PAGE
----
Deputy principals deserve better
Queensland Teachers' Journal, Vol 124 No 2, 15 March 2019, page no. 18
It turns out that a greater element of my time is spent dealing with human factors such as the complexity and demands of interpersonal relationships between staff, students and parents, and demands of wellbeing and welfare.
The time involved in dealing with such issues is exacerbated by the systemic, administrative requirements associated with them. The issues themselves involve situations for which no training is built into the promotional process, making trying to resolve complex personal issues more stressful than they would be had deputies been provided with some form of skills training.
The nature of the issues and the time involved in providing support is far more stressful than I had imagined. Even though I have only been in the position for a few years, it is apparent that many of my current duties were, until recently, regional or head office responsibilities. The most obvious example of this would be the reality that schools source required teaching and support staff along with the management of some financial and structural responsibilities. The expectations for data management and improved performance outcomes are also an additional layer that demand time and application.
The PPCR provided an opportunity for recognition of the actual role deputy principals play within the school structure. Far from just an advisory position to the principal, or even just managers of routine procedures, deputies play a systemic and critical role incorporating procedural, administrative, pastoral and guardianship duties. Being deputy principal involves a level of responsibility and accountability in a workplace involving hundreds and sometimes thousands of people and commensurately large budgets running into millions of dollars.
Deputy Principal, Mackay SHS
As a deputy principal in a low-socio economic, Band 7 school in the Metropolitan Region, I am working in a very complex situation, which is intensely demanding on me both professionally and personally.
Unfortunately, it doesn’t allow me to be as involved in leading curriculum as much as I would like to due to the social-emotional needs of my students and the wellbeing of my staff and community preoccupying my agenda and daily work demands. Stress and exhaustion are my reality with most of my time being taken up with managing student (and parent) behaviour as a result of significant generational trauma in our community. This is often confronting and relentless.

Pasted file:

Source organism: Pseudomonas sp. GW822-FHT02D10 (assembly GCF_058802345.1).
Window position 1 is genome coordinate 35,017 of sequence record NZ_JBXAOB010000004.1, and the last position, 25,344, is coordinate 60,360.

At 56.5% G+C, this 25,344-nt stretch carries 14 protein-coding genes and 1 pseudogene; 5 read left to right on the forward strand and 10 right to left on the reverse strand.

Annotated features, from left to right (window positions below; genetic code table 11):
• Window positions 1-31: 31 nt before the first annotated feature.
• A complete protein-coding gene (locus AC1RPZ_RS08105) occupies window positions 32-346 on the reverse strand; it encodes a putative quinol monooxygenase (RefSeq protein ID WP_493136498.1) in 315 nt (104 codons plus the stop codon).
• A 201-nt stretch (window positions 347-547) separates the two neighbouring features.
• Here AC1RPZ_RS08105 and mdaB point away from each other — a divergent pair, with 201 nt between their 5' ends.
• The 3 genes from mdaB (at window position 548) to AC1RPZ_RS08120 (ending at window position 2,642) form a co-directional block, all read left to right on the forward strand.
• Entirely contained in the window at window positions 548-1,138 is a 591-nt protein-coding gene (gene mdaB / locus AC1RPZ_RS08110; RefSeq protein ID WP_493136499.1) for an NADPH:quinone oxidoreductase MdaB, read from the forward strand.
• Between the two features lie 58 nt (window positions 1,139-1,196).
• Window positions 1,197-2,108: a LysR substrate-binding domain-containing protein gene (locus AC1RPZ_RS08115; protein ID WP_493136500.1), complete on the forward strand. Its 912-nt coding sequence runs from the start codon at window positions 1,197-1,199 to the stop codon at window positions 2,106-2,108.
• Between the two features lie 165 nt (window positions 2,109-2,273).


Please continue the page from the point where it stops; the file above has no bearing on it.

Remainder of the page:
Working in a small urban school with significant complexity, I can see that we need a realistic and fair way of identifying similar schools who may not have been entitled to a deputy principal position based solely on enrolment numbers. The current situation does not recognise this, which places a huge burden on principals and staff in complex communities who have to function effectively without assistance in the administration layer of their school. It makes me wonder how my school would function without my position and the support it provides.
Another hope is for a restructuring of the deputy principal classification so that we are all equal. When I worked in a larger school as a deputy I was paid at a higher rate, yet the complexity of my role was in no way comparable to my current location, where I am paid less. I shared the workload with another deputy and had their collegial support when needed. It was much easier than being the sole deputy principal, yet I was paid incrementally more.
Likewise, there shouldn’t be a difference between primary and secondary contexts. It shouldn’t matter whether I choose to work as a deputy in a primary or secondary setting, however under the current classification we are considered different and renumerated differently, despite having the same role description.
I love my job. I know that I make a difference to my complex community through the work that I do and the relationships I build for the betterment of my students. As society changes, so do the demands on us as educators. This must be reflected within the Department of Education through regular processes like the PPCR to support us in coping with this change at the coalface and adapting to it.